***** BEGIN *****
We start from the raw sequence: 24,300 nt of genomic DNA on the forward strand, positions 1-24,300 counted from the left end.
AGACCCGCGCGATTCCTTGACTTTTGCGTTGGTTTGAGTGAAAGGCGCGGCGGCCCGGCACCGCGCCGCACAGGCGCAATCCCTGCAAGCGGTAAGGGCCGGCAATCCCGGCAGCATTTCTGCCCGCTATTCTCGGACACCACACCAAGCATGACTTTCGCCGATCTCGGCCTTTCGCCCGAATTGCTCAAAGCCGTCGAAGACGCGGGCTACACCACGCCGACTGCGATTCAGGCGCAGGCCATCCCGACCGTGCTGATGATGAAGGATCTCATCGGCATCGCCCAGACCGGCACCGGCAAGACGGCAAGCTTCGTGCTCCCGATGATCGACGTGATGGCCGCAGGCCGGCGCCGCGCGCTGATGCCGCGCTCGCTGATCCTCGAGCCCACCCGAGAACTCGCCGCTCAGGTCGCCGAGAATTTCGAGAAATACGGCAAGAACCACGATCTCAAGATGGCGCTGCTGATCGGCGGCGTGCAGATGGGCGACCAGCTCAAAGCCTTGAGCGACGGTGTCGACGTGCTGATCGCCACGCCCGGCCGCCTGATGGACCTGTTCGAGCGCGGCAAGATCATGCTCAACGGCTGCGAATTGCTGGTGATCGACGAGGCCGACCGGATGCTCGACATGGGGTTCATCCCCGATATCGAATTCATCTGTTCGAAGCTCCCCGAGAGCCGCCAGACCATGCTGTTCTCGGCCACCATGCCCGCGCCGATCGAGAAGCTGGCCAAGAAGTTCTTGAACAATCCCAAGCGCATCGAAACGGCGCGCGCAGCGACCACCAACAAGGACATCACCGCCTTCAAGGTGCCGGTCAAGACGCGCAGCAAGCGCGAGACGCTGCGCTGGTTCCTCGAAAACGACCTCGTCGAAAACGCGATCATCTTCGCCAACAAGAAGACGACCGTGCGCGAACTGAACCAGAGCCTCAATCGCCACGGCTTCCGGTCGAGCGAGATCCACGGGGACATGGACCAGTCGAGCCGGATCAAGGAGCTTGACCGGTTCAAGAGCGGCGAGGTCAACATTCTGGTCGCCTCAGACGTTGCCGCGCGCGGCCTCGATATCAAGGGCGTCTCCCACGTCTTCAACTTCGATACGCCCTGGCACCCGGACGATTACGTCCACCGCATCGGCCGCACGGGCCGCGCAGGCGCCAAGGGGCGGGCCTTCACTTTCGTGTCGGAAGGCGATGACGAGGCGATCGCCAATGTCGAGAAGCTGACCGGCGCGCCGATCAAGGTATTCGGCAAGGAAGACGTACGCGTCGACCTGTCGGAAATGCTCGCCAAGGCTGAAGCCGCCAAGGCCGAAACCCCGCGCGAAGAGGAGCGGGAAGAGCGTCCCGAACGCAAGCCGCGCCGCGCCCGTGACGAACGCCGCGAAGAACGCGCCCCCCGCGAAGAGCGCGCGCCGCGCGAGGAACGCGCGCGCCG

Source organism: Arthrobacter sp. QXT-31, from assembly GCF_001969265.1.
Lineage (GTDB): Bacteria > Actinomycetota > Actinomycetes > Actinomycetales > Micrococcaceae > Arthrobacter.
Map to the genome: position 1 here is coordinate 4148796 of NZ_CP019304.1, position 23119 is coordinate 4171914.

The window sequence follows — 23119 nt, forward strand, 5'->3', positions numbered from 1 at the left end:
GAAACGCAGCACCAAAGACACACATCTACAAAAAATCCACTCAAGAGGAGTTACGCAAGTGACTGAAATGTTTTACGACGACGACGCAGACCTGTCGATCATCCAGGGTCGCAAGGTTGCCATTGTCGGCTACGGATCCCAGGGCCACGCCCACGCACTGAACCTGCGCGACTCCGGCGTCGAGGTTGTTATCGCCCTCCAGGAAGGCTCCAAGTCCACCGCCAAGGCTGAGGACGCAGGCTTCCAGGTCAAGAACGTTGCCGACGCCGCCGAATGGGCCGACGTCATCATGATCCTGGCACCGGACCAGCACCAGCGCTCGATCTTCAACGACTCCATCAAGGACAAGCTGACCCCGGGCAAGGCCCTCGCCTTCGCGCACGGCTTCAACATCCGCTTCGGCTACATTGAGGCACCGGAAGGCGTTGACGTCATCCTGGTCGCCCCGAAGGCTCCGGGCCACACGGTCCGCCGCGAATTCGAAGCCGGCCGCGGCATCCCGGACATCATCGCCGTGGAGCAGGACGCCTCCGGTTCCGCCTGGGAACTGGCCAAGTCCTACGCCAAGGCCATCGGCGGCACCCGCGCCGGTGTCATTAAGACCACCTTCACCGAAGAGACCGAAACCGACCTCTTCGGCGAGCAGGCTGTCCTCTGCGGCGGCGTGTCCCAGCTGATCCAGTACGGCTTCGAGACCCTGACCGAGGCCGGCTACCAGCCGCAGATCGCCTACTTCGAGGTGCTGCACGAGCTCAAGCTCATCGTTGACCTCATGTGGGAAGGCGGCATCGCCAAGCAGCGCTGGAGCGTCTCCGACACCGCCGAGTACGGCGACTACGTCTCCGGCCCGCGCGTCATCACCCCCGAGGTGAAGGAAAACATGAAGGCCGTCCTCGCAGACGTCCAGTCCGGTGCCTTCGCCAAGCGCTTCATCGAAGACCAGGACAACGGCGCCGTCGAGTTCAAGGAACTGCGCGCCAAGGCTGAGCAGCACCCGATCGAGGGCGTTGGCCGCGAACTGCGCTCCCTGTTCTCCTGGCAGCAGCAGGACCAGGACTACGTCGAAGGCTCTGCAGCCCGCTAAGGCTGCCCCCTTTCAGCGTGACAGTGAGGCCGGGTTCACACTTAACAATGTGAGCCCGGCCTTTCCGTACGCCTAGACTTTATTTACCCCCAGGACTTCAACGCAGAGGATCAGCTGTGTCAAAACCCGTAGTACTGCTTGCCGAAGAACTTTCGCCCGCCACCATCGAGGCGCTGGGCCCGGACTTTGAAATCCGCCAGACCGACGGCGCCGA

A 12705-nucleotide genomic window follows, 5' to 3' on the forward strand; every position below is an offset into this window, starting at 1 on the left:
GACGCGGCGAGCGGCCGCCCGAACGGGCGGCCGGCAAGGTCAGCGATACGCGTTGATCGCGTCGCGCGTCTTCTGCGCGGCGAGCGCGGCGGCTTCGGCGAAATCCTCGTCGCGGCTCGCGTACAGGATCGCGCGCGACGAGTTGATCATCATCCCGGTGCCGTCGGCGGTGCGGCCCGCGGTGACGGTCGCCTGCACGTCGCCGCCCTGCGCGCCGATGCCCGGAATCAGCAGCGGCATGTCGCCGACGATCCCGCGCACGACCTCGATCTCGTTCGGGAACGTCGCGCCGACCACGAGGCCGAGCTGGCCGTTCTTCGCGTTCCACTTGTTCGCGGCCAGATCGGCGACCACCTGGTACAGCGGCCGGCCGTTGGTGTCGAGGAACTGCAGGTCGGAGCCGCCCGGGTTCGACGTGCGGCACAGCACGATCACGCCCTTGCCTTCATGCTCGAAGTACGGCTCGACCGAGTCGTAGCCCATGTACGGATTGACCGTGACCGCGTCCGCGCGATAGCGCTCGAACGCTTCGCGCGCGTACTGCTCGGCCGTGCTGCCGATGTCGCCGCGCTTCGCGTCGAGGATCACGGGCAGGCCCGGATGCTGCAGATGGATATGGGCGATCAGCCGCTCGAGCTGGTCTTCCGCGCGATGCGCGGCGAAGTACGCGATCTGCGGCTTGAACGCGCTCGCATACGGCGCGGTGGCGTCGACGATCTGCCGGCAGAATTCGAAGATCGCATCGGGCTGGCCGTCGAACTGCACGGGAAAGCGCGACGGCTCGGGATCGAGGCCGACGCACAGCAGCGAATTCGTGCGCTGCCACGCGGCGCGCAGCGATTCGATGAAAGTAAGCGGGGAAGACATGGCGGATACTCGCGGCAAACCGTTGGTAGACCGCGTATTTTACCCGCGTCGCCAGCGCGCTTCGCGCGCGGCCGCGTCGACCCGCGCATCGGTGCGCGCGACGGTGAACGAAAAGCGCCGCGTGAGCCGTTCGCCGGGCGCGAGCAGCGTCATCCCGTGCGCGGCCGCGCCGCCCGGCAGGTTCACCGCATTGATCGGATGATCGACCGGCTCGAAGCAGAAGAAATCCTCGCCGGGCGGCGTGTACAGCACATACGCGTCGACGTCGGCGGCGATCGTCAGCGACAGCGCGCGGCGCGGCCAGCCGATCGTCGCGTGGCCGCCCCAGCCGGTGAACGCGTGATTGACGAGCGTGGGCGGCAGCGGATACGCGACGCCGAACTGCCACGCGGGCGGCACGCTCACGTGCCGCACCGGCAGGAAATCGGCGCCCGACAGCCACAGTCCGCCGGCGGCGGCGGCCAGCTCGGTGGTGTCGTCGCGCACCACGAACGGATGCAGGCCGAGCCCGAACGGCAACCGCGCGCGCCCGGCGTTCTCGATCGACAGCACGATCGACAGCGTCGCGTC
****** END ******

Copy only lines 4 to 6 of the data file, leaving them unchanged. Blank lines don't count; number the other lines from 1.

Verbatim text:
Lineage (GTDB): Bacteria > Actinomycetota > Actinomycetes > Actinomycetales > Micrococcaceae > Arthrobacter.
Map to the genome: position 1 here is coordinate 4148796 of NZ_CP019304.1, position 23119 is coordinate 4171914.

The window sequence follows — 23119 nt, forward strand, 5'->3', positions numbered from 1 at the left end: